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China to replace the dollar with the yuan as the world's main reserve currency

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posted on Apr, 2 2015 @ 03:21 AM
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originally posted by: johnwick
a reply to: Ultralight

Lol good luck.

America has the world's most stable gov and most stable currency, backed by the richest nation and most diverse culture in the worlds history.

Chinas entire economy will implode tomorrow if we start buying our goods from India.


You've been brainwashed.
Read the current news about China and how the US and Japan are not going along with China banking trends worldwide.

www.chinadaily.com.cn...




posted on Apr, 2 2015 @ 04:48 AM
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well i think this is a good thing, as long as Hillary doesnt get someone sodomised with a bayonet again over this deal i think it will work out well.



posted on Apr, 2 2015 @ 06:24 AM
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a reply to: MrSpad

Not as long as there is physical gold to buy for the Chinese US dollar bonds at a cheap price created by the FED. The change comes when there is nothing left to buy that the Chinese wants for the dollars. The Chinese holds all chips in this Texas holdem game.
edit on 2-4-2015 by LittleByLittle because: (no reason given)



posted on Apr, 2 2015 @ 10:04 AM
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a reply to: musicismagic

How does this substantiate your claim that the US has the most stable govt and economy in the world?



posted on Apr, 2 2015 @ 10:06 AM
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a reply to: Xtrozero

The yuan as indicated in the article.



posted on Apr, 2 2015 @ 10:12 AM
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originally posted by: Ultralight
a reply to: cenpuppie

Precisely!! People should pay close attention to this and ensuing articles going forward. This is a country that holds 1/3 of our national debt.


A third of all US debt? Lmao

You wouldn't have a source on that would you?



posted on Apr, 2 2015 @ 10:23 AM
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a reply to: Greathouse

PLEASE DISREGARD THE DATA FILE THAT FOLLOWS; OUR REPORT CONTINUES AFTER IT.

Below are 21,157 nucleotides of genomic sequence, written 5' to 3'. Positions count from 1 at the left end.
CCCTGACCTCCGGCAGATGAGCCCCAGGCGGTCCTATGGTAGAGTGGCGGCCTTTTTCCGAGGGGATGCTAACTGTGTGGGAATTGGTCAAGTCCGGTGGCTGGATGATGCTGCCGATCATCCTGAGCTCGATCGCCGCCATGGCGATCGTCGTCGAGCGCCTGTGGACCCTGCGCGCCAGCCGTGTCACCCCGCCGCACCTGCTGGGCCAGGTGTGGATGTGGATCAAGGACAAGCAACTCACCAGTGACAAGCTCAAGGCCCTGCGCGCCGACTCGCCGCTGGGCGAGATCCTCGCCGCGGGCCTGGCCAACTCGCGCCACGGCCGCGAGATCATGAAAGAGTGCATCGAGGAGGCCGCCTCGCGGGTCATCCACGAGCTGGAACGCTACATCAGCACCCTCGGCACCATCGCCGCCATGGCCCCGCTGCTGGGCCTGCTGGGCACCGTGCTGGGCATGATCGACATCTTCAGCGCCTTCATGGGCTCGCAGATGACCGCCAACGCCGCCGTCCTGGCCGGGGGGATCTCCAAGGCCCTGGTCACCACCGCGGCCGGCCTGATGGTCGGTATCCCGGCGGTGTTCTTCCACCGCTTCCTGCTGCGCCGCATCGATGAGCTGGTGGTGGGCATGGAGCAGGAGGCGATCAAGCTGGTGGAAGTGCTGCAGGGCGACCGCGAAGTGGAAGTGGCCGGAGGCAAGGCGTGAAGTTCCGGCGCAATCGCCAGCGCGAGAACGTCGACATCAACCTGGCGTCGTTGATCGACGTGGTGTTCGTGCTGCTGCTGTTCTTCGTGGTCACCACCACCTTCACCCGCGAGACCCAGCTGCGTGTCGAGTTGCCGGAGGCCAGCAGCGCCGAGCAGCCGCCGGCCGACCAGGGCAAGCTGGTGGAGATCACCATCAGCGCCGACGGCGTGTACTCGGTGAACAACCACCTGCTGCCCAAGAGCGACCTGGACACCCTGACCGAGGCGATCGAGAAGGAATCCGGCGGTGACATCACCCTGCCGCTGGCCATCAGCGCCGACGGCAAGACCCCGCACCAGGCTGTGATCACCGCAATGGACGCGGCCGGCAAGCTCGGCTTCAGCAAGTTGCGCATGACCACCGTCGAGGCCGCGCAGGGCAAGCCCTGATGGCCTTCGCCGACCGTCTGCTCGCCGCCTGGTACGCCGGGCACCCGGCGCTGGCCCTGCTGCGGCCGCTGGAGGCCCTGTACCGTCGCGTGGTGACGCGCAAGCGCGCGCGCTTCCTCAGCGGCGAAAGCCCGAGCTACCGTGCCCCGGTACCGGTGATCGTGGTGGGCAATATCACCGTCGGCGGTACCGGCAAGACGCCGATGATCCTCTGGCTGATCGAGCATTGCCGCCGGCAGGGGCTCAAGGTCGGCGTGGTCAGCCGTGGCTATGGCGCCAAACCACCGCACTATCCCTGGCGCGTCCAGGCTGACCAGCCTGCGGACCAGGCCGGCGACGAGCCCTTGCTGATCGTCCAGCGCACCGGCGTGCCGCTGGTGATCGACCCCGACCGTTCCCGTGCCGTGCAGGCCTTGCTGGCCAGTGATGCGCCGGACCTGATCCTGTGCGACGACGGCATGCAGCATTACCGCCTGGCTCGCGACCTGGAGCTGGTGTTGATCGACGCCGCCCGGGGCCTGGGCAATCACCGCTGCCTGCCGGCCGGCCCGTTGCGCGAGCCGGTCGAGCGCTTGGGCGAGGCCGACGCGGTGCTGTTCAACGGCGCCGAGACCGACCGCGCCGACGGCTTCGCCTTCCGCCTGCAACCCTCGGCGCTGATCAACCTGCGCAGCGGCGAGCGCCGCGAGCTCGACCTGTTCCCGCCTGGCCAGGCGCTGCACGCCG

www.blogs.wsj.com/economics/2014.

will give you info.



posted on Apr, 2 2015 @ 10:26 AM
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a reply to: Ultralight
The article was talking about stable currencies not how people pay their bills, maybe you should reread the article for better understanding of what is going on in this thread.



posted on Apr, 2 2015 @ 10:33 AM
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a reply to: Ultralight

A blog???? Well here's what they base they based the figures on in the real world.


The largest portion of U.S. debt, 68 cents for every dollar or about $10 trillion, is owned by individual investors, corporations, state and local governments and, yes, even foreign governments such as China that hold Treasury bills, notes and bonds.Foreign governments hold about 46 percent of all U.S. debt held by the public, more than $4.5 trillion. The largest foreign holder of U.S. debt is China, which owns more about $1.2 trillion in bills, notes and bonds, according to the Treasury.In total, China owns about 8 percent of publicly held U.S. debt. Of all the holders of U.S. debt China is the third-largest, behind only the Social Security Trust Fund's holdings of nearly $3 trillion and the Federal Reserve's nearly $2 trillion holdings in Treasury investments, purchased as part of its quantitative easing program to boost the economy.





usgovinfo.about.com...


edit on 2-4-2015 by Greathouse because: (no reason given)



posted on Apr, 2 2015 @ 10:37 AM